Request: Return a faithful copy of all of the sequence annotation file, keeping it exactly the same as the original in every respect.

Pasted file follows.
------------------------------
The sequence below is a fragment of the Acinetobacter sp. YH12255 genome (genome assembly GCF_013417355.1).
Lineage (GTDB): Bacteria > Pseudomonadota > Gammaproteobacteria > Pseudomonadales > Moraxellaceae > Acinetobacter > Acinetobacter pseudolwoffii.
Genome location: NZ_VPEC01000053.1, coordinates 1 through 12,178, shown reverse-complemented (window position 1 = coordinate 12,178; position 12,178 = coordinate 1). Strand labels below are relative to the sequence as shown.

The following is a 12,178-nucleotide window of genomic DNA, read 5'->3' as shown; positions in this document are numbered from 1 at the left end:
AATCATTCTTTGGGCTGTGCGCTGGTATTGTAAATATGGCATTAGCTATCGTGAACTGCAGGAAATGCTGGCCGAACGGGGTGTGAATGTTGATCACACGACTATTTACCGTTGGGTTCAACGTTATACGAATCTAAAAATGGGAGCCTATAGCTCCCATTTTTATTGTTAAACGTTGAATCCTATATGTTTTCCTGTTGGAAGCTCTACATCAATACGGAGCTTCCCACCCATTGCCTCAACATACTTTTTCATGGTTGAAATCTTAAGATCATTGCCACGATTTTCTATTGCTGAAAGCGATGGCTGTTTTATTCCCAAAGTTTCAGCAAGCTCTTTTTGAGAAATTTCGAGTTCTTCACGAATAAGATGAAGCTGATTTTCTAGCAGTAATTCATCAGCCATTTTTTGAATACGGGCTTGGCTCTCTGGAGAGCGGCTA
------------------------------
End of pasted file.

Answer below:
The sequence below is a fragment of the Acinetobacter sp. YH12255 genome (genome assembly GCF_013417355.1).
Lineage (GTDB): Bacteria > Pseudomonadota > Gammaproteobacteria > Pseudomonadales > Moraxellaceae > Acinetobacter > Acinetobacter pseudolwoffii.
Genome location: NZ_VPEC01000053.1, coordinates 1 through 12,178, shown reverse-complemented (window position 1 = coordinate 12,178; position 12,178 = coordinate 1). Strand labels below are relative to the sequence as shown.

The following is a 12,178-nucleotide window of genomic DNA, read 5'->3' as shown; positions in this document are numbered from 1 at the left end:
AATCATTCTTTGGGCTGTGCGCTGGTATTGTAAATATGGCATTAGCTATCGTGAACTGCAGGAAATGCTGGCCGAACGGGGTGTGAATGTTGATCACACGACTATTTACCGTTGGGTTCAACGTTATACGAATCTAAAAATGGGAGCCTATAGCTCCCATTTTTATTGTTAAACGTTGAATCCTATATGTTTTCCTGTTGGAAGCTCTACATCAATACGGAGCTTCCCACCCATTGCCTCAACATACTTTTTCATGGTTGAAATCTTAAGATCATTGCCACGATTTTCTATTGCTGAAAGCGATGGCTGTTTTATTCCCAAAGTTTCAGCAAGCTCTTTTTGAGAAATTTCGAGTTCTTCACGAATAAGATGAAGCTGATTTTCTAGCAGTAATTCATCAGCCATTTTTTGAATACGGGCTTGGCTCTCTGGAGAGCGGCTA